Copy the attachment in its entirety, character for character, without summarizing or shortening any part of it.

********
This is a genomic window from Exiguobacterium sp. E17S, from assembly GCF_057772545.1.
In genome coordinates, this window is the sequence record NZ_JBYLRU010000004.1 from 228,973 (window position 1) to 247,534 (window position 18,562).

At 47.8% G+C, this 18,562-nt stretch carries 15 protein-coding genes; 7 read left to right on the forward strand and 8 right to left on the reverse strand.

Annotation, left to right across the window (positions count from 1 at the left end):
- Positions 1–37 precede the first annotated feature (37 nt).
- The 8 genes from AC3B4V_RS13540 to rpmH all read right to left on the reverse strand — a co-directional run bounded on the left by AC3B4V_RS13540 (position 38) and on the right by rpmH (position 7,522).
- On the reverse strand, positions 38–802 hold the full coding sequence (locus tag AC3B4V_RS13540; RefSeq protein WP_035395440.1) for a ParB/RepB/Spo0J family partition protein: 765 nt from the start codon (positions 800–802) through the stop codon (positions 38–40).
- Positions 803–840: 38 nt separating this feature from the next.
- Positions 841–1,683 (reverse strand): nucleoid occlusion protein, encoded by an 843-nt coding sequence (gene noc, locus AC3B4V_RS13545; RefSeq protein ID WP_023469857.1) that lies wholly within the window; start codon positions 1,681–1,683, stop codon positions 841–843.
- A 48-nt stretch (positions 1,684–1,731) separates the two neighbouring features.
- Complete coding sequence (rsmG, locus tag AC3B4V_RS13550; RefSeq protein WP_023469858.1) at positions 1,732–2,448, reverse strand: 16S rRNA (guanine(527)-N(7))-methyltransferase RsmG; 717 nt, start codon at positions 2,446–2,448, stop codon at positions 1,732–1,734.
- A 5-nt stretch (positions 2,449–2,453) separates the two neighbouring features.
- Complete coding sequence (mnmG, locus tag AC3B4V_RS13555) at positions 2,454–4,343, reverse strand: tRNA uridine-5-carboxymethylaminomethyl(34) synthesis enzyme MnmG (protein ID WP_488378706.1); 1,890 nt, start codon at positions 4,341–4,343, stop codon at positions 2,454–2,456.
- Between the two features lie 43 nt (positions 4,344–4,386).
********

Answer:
This is a genomic window from Exiguobacterium sp. E17S, from assembly GCF_057772545.1.
In genome coordinates, this window is the sequence record NZ_JBYLRU010000004.1 from 228,973 (window position 1) to 247,534 (window position 18,562).

At 47.8% G+C, this 18,562-nt stretch carries 15 protein-coding genes; 7 read left to right on the forward strand and 8 right to left on the reverse strand.

Annotation, left to right across the window (positions count from 1 at the left end):
- Positions 1–37 precede the first annotated feature (37 nt).
- The 8 genes from AC3B4V_RS13540 to rpmH all read right to left on the reverse strand — a co-directional run bounded on the left by AC3B4V_RS13540 (position 38) and on the right by rpmH (position 7,522).
- On the reverse strand, positions 38–802 hold the full coding sequence (locus tag AC3B4V_RS13540; RefSeq protein WP_035395440.1) for a ParB/RepB/Spo0J family partition protein: 765 nt from the start codon (positions 800–802) through the stop codon (positions 38–40).
- Positions 803–840: 38 nt separating this feature from the next.
- Positions 841–1,683 (reverse strand): nucleoid occlusion protein, encoded by an 843-nt coding sequence (gene noc, locus AC3B4V_RS13545; RefSeq protein ID WP_023469857.1) that lies wholly within the window; start codon positions 1,681–1,683, stop codon positions 841–843.
- A 48-nt stretch (positions 1,684–1,731) separates the two neighbouring features.
- Complete coding sequence (rsmG, locus tag AC3B4V_RS13550; RefSeq protein WP_023469858.1) at positions 1,732–2,448, reverse strand: 16S rRNA (guanine(527)-N(7))-methyltransferase RsmG; 717 nt, start codon at positions 2,446–2,448, stop codon at positions 1,732–1,734.
- A 5-nt stretch (positions 2,449–2,453) separates the two neighbouring features.
- Complete coding sequence (mnmG, locus tag AC3B4V_RS13555) at positions 2,454–4,343, reverse strand: tRNA uridine-5-carboxymethylaminomethyl(34) synthesis enzyme MnmG (protein ID WP_488378706.1); 1,890 nt, start codon at positions 4,341–4,343, stop codon at positions 2,454–2,456.
- Between the two features lie 43 nt (positions 4,344–4,386).